Cristiano Ronaldo will launch his latest and probably last attempt to crown his career with a World Cup winners medal when European champions Portugal face neighbours Spain in their opening World Cup game here on Friday.
The 33-year-old will lock horns with six of his Real Madrid team-mates as the Spaniards attempt to shrug off the shock sacking of coach Julen Lopetegui following the announcement that he will take over at the Bernabeu next month.
It is worth wondering what Ronaldo might have known of Lopetegui’s imminent appointment at Real, given the relationship both have with Portuguese super-agent Jorge Mendes, at a time when the forward’s own club future remains the source of speculation.
But now, amid all that, Ronaldo’s focus is on the World Cup, the one major honour still missing from his CV.
It is a stretch to make Portugal one of the favourites to win the trophy, even with Ronaldo, but they are nevertheless in Russia as the reigning European champions after surprising France on home soil two years ago.
Ronaldo is 33 now, still in fantastic physical condition and the reigning Ballon d’Or winner. He can probably play on for as long as he wants, but it is hard to imagine him returning for a fifth World Cup in Qatar in 2022.
If he is to cap his career with a World Cup winner’s medal, then now is his time, and what better way to start than by inspiring Portugal to victory over their neighbours and put themselves in pole position in Group B.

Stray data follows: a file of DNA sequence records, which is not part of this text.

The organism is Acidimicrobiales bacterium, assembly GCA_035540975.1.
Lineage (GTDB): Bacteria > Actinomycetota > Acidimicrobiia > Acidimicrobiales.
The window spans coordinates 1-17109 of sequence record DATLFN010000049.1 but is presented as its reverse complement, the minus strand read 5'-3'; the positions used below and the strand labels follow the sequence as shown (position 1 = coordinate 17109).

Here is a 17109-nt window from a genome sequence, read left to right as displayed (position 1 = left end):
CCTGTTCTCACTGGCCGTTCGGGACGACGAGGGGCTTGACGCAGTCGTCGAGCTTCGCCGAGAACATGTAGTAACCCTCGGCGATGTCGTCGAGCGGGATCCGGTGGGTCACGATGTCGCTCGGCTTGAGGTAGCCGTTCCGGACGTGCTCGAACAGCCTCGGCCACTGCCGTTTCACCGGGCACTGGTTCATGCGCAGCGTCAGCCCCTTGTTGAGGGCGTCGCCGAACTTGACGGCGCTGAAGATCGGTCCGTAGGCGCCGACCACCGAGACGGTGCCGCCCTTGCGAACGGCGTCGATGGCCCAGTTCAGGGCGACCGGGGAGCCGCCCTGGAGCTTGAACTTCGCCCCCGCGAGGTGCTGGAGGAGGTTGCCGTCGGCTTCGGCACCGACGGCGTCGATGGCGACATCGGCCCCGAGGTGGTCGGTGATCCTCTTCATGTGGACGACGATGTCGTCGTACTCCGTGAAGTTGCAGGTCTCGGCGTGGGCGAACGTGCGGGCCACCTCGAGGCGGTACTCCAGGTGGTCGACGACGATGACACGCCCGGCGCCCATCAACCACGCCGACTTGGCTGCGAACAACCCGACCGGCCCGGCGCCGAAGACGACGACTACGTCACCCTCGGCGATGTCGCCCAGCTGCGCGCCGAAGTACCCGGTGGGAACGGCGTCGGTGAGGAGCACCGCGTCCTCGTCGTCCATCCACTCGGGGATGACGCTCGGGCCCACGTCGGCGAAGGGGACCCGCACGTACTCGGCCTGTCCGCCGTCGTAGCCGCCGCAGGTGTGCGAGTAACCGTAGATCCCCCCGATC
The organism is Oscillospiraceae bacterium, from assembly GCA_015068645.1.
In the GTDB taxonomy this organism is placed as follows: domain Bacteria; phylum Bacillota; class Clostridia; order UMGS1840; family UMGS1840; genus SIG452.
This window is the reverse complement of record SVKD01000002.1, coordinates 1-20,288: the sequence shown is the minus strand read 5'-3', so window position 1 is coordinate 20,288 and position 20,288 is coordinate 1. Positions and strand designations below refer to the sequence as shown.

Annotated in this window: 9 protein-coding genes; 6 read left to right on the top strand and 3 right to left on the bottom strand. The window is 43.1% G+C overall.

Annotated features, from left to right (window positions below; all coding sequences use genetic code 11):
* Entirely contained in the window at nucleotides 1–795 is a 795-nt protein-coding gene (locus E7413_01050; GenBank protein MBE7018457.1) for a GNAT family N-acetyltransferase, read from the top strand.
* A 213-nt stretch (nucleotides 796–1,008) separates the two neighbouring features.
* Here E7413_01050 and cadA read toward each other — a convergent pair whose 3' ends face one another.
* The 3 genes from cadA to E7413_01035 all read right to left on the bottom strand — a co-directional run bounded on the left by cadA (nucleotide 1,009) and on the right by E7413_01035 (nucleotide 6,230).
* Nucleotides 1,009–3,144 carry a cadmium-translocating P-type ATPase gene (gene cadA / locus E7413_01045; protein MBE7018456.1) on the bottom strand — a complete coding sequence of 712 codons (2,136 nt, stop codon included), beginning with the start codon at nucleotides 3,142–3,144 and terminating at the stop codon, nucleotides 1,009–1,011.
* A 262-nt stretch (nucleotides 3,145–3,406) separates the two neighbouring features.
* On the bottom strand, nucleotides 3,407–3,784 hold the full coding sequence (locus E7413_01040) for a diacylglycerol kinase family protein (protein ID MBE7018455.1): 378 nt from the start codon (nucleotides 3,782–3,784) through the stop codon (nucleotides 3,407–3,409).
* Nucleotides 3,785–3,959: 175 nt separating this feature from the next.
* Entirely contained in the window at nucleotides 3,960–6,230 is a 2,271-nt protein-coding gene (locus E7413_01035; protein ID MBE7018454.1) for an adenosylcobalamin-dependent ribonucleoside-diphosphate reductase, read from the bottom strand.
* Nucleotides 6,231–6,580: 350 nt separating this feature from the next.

“Of course Cristiano Ronaldo is the best player in the world at the moment and he will be the top player at this World Cup. There are no words to describe him,” said admiring team-mate Joao Mario at Portugal’s base near Moscow this week.
Ronaldo was playing the last time Portugal beat their rivals in a major tournament, winning 1-0 to eliminate Spain in the group stage at Euro 2004.
He was just 19 then, and has gone on to become his country’s leading scorer with 81 international goals.
He won his 150th cap in the recent friendly against Algeria. And yet he has never quite managed to replicate his club form on the major tournament stage.
He lasted just 25 minutes before coming off injured in the Euro 2016 final, watching from the sidelines as Eder’s extra-time goal shocked France.
At the World Cup so far, Ronaldo has managed just three goals in three tournaments: a penalty against Iran in 2006; one against North Korea in 2010, and one against Ghana in 2014.
There will be an obvious determination to improve that record in Russia, with Portugal also facing Morocco and Iran in their group.
But he also needs to act as a father figure to the talented young members of Fernando Santos’s squad, like Bernardo Silva, Goncalo Guedes and Gelson Martins.
The latter is one of four Portugal players — along with William Carvalho, Bruno Fernandes and Rui Patricio — who say they will be breaking their contracts with Ronaldo’s first club, Sporting Lisbon, after being attacked by disgruntled fans last month.
Ronaldo has a responsibility to unite the squad and focus minds ahead of his fourth World Cup.
“Ronaldo is our captain, he sets an example for us and is advising us younger players and sharing his experience,” said Manchester City’s Silva.
That experience, and inside knowledge of many of the Spain players, will be crucial on Friday by the Black Sea.